Toxic Air in Airplane Cabins

ABC: The Air you Breathe should be Clean. And never is that more true, than when you are locked in a metal tube flying 30,000 feet above ground. When on an airplane, the air you breathe must be safe and clean. But it isn’t.

Indeed, for more than 50 years, Boeing has secretly known that contaminated fumes can flow into the cabin and seriously injure flight crew and passengers. Indeed, Boeing admits that this occurs more than 4 times every day in the United States.  Because of Boeing’s “bleed air” design, cabin air is drawn into the plane engines from outside. The air passes over the hot engines and can pick up toxic chemicals from the jet engine oil and hydraulic fluid.  

It is easy to fix this problem.  Boeing could have installed filters in the air flow ducting to remove these contaminants, but it did not. Boeing could have added sensors to the air flow system to alert the flight crew when toxins entered the air, so the pilots could shut down all ducts on that side of the plane, but it did not.  Boeing knew that contaminated cabin air causes short term illnesses (including making flight crew dizzy, nauseated and sometimes even causing them to lose consciousness) as well as chronic neurological deficits and brain damage. But it did nothing. For decades, Boeing management has refused to approve budgets or allocate resources to fix this problem.  As one Boeing engineer wrote in an internal memo expressing his frustration with management, ““Bottom line is I think we are looking for a tombstone before anyone with any horsepower is going to take interest.”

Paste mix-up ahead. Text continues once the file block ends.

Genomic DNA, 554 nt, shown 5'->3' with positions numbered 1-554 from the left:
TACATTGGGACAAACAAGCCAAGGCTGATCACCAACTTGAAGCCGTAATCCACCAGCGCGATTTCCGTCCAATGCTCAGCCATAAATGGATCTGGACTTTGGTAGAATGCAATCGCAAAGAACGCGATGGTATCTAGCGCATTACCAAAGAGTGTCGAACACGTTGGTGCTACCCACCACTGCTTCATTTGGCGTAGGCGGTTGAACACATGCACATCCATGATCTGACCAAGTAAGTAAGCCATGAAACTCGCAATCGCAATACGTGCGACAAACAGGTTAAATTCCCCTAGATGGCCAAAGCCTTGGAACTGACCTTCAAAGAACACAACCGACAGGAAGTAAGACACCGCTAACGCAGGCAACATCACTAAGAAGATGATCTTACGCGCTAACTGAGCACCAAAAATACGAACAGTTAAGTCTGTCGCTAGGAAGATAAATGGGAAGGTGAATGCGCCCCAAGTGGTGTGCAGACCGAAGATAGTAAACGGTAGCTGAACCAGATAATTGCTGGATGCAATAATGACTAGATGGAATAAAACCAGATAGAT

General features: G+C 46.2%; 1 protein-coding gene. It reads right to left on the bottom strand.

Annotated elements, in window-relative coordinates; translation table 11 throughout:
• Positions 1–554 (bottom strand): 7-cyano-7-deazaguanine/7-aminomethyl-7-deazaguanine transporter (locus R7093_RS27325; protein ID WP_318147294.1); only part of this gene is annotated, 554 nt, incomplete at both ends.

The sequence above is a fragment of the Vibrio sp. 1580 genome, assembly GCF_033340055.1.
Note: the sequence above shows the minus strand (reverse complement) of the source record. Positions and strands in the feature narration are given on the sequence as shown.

When flight attendants and pilots sought legal representation for their injuries, Zoe Littlepage fought for years on their behalf.  After reviewing close to a million Boeing documents and taking sworn testimony depositions from dozens of Boeing engineers and managers, Zoe developed a strong liability and causation case against the company. She stood up to the airplane manufacturer giant and kept the punches swinging.

Zoe Littlepage